32 pigeons, 18 horses, three dogs and one cat

"Nelson contributed more to victory in the war than I did because he served as a thermophore to warm the Prime Minister" – Winston Churchill was fond of emphasising the wartime merits of his grey tomcat. Rightly so, because they were considerable. Had it not been for the cuddly, warm and fluffy cat, Churchill would certainly have been freezing during the proceedings of the War Cabinet, because heating was scarce in the British Isles during the war and this affected not only millions of ordinary citizens. A frozen man is bad for thinking and working, and in this sense the achievements of Nelson – who was named after a distinguished admiral – are just as significant as those of his namesake.

The Dickin Medal was awarded to 54 animals – 32 pigeons, 18 horses, three dogs and one cat – for bravery displayed during and immediately after the Second World War. This was not the Prime Minister's Nelson, but Simon, a ship's cat from the frigate 'Amethyst', one of a large group of cats serving on warships where they had the obvious and very important task of protecting food stores.
Simon, a ship's cat from the frigate 'Amethyst'. Photo by PA Images via Getty Images
Simon did an excellent job of this, but he proved to be much more than that in a situation of constant danger – the ship was in the waters of China, then in the throes of civil war. His presence reassured the sailors. " He was invaluable because he lifted the morale of the young men and gave them spirit," Commander Stuart Hett, the frigate's last commanding officer, said years later as he laid a wreath on Simon's grave. The cat, wounded by shrapnel, died as a result of an infection which developed after the ship's return to England. He was greeted like a hero in all ports of call on his way home.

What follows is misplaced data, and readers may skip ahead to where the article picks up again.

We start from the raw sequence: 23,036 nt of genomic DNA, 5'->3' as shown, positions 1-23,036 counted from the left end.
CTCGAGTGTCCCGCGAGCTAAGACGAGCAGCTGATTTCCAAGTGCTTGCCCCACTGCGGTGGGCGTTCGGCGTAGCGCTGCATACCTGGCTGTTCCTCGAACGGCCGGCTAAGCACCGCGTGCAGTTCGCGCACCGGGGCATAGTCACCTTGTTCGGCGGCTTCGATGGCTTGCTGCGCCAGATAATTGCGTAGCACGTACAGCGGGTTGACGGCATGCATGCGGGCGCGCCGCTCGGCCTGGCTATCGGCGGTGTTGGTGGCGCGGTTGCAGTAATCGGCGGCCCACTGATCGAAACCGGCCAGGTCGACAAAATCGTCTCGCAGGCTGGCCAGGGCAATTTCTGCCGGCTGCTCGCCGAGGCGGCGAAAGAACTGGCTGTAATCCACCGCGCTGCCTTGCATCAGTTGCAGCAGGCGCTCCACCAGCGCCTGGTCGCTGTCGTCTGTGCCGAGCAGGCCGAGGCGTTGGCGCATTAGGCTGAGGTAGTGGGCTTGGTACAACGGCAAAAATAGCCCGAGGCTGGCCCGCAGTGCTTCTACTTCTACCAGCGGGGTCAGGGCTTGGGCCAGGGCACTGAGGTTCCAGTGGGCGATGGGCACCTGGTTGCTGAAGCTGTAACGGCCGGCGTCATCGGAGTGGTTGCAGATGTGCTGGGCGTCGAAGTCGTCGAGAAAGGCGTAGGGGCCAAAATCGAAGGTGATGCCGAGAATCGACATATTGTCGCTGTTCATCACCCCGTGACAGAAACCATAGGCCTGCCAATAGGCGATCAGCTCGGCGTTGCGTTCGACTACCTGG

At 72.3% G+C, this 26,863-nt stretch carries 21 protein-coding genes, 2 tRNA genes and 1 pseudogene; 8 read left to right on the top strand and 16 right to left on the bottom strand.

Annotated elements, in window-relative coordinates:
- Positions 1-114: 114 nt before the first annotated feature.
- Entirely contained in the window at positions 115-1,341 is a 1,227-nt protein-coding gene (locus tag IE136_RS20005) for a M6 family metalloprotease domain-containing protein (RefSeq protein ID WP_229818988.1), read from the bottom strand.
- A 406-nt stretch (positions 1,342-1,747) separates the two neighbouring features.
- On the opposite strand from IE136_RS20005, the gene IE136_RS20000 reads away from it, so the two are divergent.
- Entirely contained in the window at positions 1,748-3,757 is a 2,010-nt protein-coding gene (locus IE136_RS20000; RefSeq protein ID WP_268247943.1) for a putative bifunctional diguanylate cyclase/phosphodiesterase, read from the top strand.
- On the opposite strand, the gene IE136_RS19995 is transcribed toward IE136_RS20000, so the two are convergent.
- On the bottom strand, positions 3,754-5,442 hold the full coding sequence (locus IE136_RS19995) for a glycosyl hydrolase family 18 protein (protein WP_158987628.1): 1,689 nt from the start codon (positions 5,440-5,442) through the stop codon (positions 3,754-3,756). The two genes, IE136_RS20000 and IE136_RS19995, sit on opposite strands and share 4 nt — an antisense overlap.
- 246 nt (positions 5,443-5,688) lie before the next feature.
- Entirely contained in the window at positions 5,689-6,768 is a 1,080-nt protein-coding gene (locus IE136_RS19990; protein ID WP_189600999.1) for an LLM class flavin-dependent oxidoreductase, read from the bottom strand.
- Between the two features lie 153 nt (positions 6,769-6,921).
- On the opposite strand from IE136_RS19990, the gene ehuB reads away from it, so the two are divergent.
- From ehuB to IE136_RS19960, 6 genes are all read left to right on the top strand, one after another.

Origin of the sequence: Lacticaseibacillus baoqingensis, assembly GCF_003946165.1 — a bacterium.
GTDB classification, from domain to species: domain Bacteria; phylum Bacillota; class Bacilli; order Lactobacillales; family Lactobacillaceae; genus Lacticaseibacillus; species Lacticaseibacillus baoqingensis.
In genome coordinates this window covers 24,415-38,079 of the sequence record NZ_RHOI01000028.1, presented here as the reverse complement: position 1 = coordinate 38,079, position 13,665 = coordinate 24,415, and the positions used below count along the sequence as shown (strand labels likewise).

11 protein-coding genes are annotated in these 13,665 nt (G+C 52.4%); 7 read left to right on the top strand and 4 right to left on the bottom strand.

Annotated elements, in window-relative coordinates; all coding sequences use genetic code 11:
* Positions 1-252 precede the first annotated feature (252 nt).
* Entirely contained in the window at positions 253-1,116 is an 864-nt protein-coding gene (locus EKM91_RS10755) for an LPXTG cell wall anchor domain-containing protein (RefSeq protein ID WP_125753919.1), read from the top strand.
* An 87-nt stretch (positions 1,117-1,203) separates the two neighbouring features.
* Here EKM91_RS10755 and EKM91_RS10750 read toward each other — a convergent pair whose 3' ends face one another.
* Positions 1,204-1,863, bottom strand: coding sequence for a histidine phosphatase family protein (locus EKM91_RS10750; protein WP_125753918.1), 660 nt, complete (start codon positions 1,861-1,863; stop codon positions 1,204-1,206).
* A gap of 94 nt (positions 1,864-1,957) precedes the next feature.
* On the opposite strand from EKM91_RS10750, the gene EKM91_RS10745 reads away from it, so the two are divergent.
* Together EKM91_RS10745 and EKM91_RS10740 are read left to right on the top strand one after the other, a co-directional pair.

Simon is buried in the animal cemetery in Ilford, on the outskirts of London, where thirteen recipients of the Dickin Medal have found their eternal resting place among several thousand animals. The initiator of the creation of this award, Maria Dickin managed the local animal centre before the Second World War. The first of the awardees to be laid to rest here was Rip, the famous mongrel taken in from the streets, who successfully and devotedly searched for people trapped under the rubble of London houses during the war. He stood by one buried woman for twelve hours without moving an inch.

Bear took part in battle

Why is there no Wojtek Bear in Ilford? Wojtek does not need any recommendation, because after years of oblivion – or perhaps rather ignorance – he is now well known in Poland. Everyone knows his wartime beginnings, when, as a young bear, he was taken in by Polish soldiers in Iran, and also his further life: participation in military life and military entertainment, including beer and cigarettes, promotion to regular soldier and the battle of Monte Cassino, where he served his colleagues with boxes of ammunition.